REL190-001: Fresh Sem: Religion

Topic: Violence & Nonviolence

January 10, 2017 - April 24, 2017
DaysTimeLocationInstructorGERCreditOPUS #
10:00am - 11:15am
Woodruff Library 874
Gough, Ellen
Appropriate for First Year students.

Dynamics of inquiry on a focused research topic. Will include discussion, debate, oral and written presentations. Topic varies.

Special Evidence-Focused Seminar. For more information:

This seminar examines how members of the three religions of classical India – Jains, Buddhists, and Hindus – have embraced and rejected violence, and how practitioners of other faiths have interpreted these teachings.

We will use the teachings of Jainism, which requires absolute nonviolence to all living beings in mind, speech, and body, as a theoretic framework for the entire course. What does it mean to be nonviolent with one’s mind? With one’s speech? Can violent actions ever be nonviolent? We will use these questions to analyze the politics, theology, and ethics of Tibetan Buddhism. Our readings will historicize the Dalai Lama’s modern branding Buddhism as a religion of nonviolence. We will then move to our case study within Hinduism, which will look at the important Hindu scripture the Bhagavad Gīta?, which posits war as a means of liberation. We will ask how Mahatma Gandhi interpreted this scripture in his nonviolent resistance of the British occupation of India. Finally, we will look at how Martin Luther King Jr. integrated Christian theology with Gandhi’s teachings in his nonviolent struggle for civil rights.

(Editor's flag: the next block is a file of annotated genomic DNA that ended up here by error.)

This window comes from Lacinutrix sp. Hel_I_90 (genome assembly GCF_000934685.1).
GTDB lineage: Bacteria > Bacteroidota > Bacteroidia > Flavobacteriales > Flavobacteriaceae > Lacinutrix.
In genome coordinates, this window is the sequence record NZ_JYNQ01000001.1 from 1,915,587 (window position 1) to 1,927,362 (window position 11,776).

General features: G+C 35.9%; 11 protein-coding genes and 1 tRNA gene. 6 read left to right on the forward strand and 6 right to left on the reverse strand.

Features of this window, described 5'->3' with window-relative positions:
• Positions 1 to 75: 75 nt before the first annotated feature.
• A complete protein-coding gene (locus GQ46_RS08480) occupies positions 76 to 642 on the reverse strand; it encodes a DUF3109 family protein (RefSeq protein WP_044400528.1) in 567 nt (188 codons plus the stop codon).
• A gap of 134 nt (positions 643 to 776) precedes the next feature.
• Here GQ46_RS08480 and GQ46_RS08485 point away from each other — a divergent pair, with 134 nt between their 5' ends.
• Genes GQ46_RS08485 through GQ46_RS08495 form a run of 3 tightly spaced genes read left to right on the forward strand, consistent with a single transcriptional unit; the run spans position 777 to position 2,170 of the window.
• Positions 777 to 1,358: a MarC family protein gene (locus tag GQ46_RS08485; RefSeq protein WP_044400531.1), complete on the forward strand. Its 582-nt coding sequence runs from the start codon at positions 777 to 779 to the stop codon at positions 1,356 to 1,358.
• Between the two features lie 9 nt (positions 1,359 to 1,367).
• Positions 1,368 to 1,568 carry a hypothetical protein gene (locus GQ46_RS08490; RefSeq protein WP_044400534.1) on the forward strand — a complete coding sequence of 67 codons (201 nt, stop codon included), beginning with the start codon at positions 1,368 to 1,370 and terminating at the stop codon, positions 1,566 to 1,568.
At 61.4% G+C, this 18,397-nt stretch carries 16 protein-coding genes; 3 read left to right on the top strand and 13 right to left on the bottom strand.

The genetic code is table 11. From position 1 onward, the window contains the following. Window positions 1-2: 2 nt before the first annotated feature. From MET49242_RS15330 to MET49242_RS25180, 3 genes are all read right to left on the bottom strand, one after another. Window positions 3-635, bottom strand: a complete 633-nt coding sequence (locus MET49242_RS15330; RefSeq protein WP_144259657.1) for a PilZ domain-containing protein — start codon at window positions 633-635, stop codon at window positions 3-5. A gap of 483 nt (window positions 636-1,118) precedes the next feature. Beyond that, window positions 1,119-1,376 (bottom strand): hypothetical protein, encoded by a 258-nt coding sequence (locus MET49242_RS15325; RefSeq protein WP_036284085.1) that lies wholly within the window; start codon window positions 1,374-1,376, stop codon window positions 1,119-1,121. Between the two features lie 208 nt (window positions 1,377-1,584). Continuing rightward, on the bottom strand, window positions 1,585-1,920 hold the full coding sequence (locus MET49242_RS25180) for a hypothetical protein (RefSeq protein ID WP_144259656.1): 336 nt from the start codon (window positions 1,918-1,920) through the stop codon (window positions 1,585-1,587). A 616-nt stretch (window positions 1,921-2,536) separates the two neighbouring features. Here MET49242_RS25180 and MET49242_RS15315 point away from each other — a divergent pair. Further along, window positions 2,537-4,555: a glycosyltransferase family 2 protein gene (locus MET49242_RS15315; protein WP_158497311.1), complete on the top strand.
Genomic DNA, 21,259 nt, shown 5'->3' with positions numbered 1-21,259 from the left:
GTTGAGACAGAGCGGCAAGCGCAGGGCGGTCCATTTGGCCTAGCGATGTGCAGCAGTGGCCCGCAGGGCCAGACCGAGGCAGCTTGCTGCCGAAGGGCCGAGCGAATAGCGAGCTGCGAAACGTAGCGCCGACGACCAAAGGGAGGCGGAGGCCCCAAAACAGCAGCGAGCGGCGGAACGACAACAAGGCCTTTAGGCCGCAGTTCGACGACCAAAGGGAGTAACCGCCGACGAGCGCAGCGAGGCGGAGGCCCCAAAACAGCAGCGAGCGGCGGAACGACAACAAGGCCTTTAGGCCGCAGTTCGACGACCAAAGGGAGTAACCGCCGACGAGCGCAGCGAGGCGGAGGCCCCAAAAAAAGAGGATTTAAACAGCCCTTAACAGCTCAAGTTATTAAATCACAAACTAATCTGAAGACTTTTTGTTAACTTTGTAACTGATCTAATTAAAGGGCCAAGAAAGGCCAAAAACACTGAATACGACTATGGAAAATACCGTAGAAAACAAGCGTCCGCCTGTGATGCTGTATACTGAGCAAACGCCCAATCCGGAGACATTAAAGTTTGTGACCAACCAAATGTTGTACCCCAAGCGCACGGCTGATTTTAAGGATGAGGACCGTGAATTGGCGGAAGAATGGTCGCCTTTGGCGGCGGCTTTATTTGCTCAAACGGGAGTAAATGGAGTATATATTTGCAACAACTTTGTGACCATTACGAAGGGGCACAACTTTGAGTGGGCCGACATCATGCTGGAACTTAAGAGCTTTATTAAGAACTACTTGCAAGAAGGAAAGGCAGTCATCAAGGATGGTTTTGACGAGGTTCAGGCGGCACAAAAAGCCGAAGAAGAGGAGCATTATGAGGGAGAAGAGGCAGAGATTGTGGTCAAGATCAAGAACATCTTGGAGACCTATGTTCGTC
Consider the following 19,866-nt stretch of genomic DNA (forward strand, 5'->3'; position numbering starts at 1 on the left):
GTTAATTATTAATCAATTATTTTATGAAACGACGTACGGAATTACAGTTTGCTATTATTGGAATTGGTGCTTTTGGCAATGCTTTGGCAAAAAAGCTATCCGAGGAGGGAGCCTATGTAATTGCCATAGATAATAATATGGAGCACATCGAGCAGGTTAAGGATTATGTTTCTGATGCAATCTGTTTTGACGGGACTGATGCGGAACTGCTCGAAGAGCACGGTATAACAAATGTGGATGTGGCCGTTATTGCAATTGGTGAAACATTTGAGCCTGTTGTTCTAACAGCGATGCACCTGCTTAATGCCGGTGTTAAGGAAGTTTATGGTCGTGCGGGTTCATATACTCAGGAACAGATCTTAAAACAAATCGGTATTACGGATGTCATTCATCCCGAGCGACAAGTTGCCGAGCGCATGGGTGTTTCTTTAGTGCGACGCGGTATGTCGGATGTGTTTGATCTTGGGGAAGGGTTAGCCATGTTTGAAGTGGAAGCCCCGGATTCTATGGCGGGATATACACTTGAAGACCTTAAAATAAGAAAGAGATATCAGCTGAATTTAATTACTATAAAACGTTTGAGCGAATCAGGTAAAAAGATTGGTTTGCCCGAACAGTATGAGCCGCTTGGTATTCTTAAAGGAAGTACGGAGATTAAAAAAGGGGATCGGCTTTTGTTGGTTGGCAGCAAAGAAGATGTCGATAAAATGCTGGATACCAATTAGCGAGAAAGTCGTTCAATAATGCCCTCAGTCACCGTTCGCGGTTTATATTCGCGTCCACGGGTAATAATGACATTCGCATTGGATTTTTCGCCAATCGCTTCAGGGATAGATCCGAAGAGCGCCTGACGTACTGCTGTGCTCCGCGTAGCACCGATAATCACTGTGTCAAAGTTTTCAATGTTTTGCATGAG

Through these case studies, we will tackle important questions about the societal, real-world implications of placing prescriptions of violence and nonviolence in the mouth of God.

Required texts:

  • Barbara Miller, The Bhagavad-Gita: Krishna's Counsel in Time of War. New York: Bantam Dell, 2004.
  • Jacob P. Dalton, The Taming of the Demons: Violence and Liberation in Tibetan Buddhism. New Haven: Yale University Press, 2013.
  • James H. Cone, Martin & Malcom & America: A Dream or Nightmare.

The schedule of courses on O.P.U.S. is the official listing of courses, including days and times they meet and the General Education Requirements they satisfy. Students should use course descriptions as general guidelines. Course requirements, grading details, book lists, and syllabi are subject to change.